As part of our comprehensive monitoring and assessment program, we have 42 observation bores that monitor groundwater levels across the Anglesea catchment. These observation bores are located at different depths to monitor groundwater levels in different geological formations – in the Perched Water Table (PWT), Upper Eastern View Formation (UEVF) and Lower Eastern View Formation (LEVF).
Groundwater levels are recorded daily to ensure that operation of the Anglesea borefield does not cause significant drawdown, particularly in the Anglesea Swamp. If groundwater levels remain within the likely range of natural variation, then we can be confident that operation of the Anglesea borefield is not threatening groundwater dependent ecosystems.
Of the 42 observation bores, there are two key bores that are critical to ensuring groundwater levels can continue to support groundwater dependent ecosystems. These bores measure groundwater levels in the PWT (P8) and in the UEVF (P19).
It is the combination of groundwater levels in both of these bores that is important. If groundwater levels in both bores fall below a certain threshold level, then action must be taken to prevent any potential damage to groundwater dependent ecosystems.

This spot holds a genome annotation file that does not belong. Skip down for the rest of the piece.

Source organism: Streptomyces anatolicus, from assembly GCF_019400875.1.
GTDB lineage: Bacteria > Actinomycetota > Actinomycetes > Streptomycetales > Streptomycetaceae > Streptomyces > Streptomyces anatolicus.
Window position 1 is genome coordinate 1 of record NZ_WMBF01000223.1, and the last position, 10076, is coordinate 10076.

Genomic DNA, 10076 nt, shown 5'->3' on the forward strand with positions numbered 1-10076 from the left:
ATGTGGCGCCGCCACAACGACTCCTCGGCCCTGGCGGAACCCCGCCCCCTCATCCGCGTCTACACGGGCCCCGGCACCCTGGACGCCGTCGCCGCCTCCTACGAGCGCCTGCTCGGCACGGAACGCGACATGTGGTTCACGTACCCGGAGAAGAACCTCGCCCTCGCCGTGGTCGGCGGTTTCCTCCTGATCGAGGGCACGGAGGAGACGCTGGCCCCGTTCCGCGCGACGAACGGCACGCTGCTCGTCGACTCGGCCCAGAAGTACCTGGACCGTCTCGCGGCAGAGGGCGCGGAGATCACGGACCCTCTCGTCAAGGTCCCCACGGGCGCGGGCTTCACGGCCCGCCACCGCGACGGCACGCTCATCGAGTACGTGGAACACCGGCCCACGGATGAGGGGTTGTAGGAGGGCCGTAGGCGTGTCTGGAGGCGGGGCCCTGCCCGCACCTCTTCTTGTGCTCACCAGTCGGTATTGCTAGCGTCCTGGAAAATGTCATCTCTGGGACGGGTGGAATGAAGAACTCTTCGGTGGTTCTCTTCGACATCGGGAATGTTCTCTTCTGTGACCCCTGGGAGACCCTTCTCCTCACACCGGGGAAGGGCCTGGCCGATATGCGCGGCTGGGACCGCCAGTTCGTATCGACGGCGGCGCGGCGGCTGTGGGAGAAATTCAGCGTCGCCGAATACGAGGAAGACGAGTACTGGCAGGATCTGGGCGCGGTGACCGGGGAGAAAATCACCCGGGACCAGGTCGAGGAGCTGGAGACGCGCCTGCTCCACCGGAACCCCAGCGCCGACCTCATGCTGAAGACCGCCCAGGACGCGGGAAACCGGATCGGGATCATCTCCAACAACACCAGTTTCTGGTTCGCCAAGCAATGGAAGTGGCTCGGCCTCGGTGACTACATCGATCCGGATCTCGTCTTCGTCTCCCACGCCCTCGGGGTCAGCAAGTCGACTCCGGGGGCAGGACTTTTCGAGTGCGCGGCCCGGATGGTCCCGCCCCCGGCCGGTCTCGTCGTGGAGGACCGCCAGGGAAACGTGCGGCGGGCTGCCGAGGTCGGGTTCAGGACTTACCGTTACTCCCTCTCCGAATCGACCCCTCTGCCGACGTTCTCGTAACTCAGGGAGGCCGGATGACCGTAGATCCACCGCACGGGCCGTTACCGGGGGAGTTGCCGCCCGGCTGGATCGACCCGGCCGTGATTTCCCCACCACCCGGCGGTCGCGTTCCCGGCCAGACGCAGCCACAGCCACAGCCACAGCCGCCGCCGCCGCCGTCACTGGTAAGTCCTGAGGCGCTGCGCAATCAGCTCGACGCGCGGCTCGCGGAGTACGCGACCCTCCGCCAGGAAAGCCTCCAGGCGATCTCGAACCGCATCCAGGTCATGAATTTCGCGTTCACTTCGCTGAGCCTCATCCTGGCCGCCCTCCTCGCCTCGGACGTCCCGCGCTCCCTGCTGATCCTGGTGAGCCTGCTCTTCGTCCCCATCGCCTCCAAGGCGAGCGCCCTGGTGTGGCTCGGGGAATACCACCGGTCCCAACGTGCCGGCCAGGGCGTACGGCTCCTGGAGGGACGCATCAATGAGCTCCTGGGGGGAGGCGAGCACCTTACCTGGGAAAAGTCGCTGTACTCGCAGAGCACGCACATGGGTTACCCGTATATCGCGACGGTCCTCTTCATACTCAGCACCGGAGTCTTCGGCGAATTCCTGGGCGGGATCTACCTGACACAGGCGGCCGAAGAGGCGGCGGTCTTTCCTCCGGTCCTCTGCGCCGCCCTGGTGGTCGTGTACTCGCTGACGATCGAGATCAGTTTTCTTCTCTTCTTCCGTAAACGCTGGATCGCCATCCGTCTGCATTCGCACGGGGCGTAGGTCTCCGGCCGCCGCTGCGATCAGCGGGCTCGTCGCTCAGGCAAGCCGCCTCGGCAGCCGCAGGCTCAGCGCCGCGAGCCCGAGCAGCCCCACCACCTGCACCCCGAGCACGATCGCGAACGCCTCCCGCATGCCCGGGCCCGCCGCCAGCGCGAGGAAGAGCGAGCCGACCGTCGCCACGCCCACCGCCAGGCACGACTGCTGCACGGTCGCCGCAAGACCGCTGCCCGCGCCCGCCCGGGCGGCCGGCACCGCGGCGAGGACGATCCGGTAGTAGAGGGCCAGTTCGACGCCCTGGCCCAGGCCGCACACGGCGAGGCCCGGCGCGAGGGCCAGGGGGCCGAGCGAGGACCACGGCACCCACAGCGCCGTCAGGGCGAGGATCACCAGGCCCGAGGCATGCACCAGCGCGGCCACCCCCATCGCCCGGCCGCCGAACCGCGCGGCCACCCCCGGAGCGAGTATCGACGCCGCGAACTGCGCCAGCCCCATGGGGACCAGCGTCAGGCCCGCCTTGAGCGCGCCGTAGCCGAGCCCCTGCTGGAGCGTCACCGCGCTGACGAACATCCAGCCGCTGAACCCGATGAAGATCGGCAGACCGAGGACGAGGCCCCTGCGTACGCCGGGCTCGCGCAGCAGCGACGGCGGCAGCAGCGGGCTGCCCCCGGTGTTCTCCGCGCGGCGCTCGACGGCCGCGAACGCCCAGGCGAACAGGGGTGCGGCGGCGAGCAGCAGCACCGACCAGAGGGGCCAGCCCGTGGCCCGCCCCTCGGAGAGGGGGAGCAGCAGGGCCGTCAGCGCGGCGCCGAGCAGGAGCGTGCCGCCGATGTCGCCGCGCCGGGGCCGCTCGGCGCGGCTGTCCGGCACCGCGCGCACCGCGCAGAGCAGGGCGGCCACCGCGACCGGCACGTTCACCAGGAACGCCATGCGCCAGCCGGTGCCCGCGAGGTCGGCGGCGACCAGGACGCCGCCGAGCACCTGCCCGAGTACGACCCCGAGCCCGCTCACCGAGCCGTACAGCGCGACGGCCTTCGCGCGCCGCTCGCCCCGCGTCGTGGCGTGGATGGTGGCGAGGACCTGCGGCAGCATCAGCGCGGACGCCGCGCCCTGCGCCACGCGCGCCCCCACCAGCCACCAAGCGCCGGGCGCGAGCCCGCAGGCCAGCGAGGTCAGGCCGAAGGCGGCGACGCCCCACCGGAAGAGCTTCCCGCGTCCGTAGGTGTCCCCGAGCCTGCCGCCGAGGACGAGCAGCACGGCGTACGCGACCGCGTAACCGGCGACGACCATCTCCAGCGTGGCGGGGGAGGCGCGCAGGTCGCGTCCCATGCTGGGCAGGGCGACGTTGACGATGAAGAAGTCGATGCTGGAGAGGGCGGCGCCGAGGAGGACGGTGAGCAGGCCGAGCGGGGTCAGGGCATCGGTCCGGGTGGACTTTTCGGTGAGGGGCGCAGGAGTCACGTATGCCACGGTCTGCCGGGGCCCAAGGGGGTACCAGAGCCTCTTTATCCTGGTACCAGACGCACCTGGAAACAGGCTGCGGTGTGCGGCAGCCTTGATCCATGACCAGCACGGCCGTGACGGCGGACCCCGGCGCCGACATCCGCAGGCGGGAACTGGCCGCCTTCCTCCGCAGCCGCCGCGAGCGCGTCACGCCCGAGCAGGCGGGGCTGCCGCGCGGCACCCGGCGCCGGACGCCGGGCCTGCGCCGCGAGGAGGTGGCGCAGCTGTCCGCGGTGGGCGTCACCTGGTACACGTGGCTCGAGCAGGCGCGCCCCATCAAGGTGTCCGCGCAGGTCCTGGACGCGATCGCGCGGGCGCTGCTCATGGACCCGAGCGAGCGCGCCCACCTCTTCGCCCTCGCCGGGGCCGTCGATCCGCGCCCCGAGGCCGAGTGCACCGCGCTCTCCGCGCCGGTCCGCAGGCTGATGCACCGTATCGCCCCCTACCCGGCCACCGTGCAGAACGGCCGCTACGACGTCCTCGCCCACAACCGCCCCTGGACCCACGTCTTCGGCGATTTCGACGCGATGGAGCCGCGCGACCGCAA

The threshold level (also known as a “trigger”) is determined by comparison to a control bore, to account for climatic influences on groundwater levels. The control bore (P17) is located in the Salt Creek swampland outside the predicted area of influence of any operation of the Anglesea borefield. This means the control bore provides a useful comparison of the natural variation in groundwater levels due to seasonal conditions.
We will report monthly on status against the threshold level for the two key bores. Below are links to the monthly status reports:
Read more about our approach to triggers: Anglesea borefield trigger approach information sheet